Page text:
Publications by authors named "Bryan R Aaldering"

2 Publications

  • Page 1 of 1

Identification of the Best Direct-Acting Antiviral Regimen for Patients With Hepatitis C Virus Genotype 3 Infection: A Systematic Review and Network Meta-analysis.

Clin Gastroenterol Hepatol 2017 03 10;15(3):349-359. Epub 2016 Nov 10.

Department of Gastroenterology and Hepatology, Radboud Institute for Health Sciences, Radboud university medical center, Nijmegen, The Netherlands. Electronic address:

Background & Aims: Direct-acting antivirals (DAAs) are effective in the treatment of chronic hepatitis C virus (HCV) infection, although results for patients infected with genotype 3 are suboptimal. There are several regimens available, however, direct comparisons have not been made and are unlikely to occur. We aimed to identify the most effective DAA regimen for patients infected with HCV genotype 3 and to assess the role of ribavirin.

Methods: We conducted a systematic search of PubMed, Embase, and Web of Science databases through March 2016. We performed a Bayesian network meta-analysis using a random-effects model to indirectly compare regimens in patients with and without cirrhosis. We calculated mean estimated sustained virologic response (SVR) with 95% credible intervals (95% CrI) per regimen and effect of ribavirin as odds ratio. We focused on current recommended regimens and regimens under evaluation by regulatory authorities.

Results: Our search identified 2167 articles; 27 studies (comprising 3415 patients) were included. Among patients without cirrhosis, the greatest rates of SVR were estimated for those receiving sofosbuvir + velpatasvir with ribavirin (99%; 95% CrI, 98%-100%) and without ribavirin (97%; 95% CrI, 95%-99%), sofosbuvir + daclatasvir + ribavirin (96%; 95% CrI, 92%-98%), and sofosbuvir + peginterferon + ribavirin (95%; 95% CrI, 91%-98%), all for 12 weeks. Among patients with cirrhosis, the highest rates of SVR were estimated for those receiving sofosbuvir + velpatasvir for 24 weeks (96%; 95% CrI, 92%-99%), sofosbuvir + daclatasvir + ribavirin for 24 weeks (94%; 95% CrI, 87%-98%), and sofosbuvir + velpatasvir + ribavirin for 12 weeks (94%; 95% CrI, 86%-98%). Ribavirin increases efficacy in patients with and without cirrhosis (odds ratio, 2.6-4.5).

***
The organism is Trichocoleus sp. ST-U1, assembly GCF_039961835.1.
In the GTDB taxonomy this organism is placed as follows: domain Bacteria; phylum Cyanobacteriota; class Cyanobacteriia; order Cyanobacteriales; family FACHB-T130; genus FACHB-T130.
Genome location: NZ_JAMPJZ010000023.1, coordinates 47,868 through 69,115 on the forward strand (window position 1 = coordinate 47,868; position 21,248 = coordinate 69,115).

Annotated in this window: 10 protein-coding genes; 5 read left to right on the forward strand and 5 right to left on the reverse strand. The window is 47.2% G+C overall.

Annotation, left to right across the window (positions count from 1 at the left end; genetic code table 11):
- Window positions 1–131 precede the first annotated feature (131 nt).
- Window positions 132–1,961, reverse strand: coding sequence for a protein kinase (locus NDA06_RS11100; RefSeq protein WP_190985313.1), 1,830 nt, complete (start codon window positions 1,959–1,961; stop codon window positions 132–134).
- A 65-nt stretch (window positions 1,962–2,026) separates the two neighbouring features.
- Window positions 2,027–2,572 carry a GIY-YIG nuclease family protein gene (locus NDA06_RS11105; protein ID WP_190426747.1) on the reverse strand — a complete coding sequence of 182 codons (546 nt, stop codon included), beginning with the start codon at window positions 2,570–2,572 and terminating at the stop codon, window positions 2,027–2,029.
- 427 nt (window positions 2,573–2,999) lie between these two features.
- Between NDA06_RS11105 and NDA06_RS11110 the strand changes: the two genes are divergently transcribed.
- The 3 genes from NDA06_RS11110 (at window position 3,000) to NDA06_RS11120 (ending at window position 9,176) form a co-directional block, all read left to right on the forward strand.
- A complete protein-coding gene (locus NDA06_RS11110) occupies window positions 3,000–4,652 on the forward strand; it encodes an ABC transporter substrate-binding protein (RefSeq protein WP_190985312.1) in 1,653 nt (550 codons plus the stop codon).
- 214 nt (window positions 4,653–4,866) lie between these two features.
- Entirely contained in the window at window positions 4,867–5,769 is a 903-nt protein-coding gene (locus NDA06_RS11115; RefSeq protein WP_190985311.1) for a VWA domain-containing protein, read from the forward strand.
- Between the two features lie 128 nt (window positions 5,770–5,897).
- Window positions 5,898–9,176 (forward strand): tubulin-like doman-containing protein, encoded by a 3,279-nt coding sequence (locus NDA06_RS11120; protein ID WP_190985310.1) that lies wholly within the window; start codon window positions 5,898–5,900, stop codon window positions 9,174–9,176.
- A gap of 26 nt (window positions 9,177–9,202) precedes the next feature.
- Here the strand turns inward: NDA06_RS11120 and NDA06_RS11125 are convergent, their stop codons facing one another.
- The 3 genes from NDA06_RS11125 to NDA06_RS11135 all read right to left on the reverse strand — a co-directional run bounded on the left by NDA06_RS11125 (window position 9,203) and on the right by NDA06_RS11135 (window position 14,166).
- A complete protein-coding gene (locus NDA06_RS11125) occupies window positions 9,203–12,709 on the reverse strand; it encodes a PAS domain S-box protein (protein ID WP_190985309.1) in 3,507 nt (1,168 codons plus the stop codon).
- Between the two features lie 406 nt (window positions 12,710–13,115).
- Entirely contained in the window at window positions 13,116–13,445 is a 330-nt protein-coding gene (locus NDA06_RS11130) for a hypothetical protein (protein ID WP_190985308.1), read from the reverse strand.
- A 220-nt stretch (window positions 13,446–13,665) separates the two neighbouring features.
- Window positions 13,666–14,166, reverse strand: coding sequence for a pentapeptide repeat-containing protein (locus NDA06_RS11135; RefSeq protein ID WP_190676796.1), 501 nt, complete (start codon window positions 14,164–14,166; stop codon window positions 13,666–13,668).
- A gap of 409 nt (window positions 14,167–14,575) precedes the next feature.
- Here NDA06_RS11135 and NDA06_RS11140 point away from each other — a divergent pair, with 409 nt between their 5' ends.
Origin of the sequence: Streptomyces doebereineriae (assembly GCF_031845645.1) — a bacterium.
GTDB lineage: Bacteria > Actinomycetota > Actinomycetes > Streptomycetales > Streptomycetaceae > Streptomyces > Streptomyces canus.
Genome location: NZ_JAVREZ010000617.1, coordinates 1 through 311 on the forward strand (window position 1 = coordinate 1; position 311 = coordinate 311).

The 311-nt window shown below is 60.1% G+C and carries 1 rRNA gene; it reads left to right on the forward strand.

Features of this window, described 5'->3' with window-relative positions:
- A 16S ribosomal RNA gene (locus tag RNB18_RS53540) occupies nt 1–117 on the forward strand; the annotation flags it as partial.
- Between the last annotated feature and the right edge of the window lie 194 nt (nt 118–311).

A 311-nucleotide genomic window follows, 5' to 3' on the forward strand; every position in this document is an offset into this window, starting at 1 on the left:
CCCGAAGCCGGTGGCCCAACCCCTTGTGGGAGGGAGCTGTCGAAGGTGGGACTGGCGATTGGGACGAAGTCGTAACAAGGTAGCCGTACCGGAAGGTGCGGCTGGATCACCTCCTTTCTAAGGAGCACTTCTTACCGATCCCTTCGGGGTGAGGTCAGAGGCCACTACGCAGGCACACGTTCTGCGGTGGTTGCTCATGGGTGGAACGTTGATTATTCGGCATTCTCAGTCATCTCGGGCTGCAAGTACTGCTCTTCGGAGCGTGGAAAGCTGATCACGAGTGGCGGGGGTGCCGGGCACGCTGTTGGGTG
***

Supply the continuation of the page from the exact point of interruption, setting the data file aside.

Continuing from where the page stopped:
Conclusions: An indirect comparison of DAA-based treatments, using Bayesian network meta-analysis, found regimens containing sofosbuvir and velpatasvir to be the best option for patients with HCV genotype 3 infection. Our analyses indicated that ribavirin significantly increases SVR rates and should be considered if tolerated.
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http://dx.doi.org/10.1016/j.cgh.2016.10.034DOI Listing
March 2017

Antidepressants and gastrointestinal symptoms in the general Dutch adult population.

J Clin Psychopharmacol 2014 Feb;34(1):66-71

From the *Department of Gastroenterology and Hepatology, Radboud University Medical Center, Nijmegen; †Department of Gastroenterology and Hepatology, University Medical Center Utrecht, Utrecht; ‡Department of Cardiology, Radboud University Medical Center, Nijmegen; §Department of Gastroenterology and Hepatology, Elkerliek Hospital, Helmond; and ∥Department for Health Evidence, Radboud University Medical Center, Nijmegen, the Netherlands; and ¶Division of Digestive Diseases, David Geffen School of Medicine at UCLA, Los Angeles, CA.

Background: Gastrointestinal symptoms are frequently reported adverse effects of antidepressants, but antidepressants are also a treatment modality in functional gastrointestinal disorders. We aimed to assess the association between antidepressant use and gastrointestinal symptoms in the general adult population.

Methods: We assessed gastrointestinal symptoms, medication use, and comorbidity through structured questionnaires in randomly selected individuals. We compared presence of gastrointestinal symptoms in respondents who reported antidepressant use with those who did not. We used multivariable regression analysis to verify the association between antidepressant use and gastrointestinal symptoms.

Results: In total, 16,758 questionnaires were returned and eligible for analysis. Antidepressant use was reported by 701 respondents (4.2%). Gastrointestinal symptoms were more frequently reported by antidepressant users compared with nonusers (40% vs 25%, P < 0.01). This apparent association between antidepressant use and gastrointestinal symptoms did not remain after adjusting for demographic factors, comorbidity, and use of other medications (adjusted odds ratio, 0.94; 95% confidence interval, 0.74-1.18).

Conclusions: In our cross-sectional population-based study, we did not find an association between antidepressant use and gastrointestinal symptoms.
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http://dx.doi.org/10.1097/JCP.0000000000000055DOI Listing
February 2014
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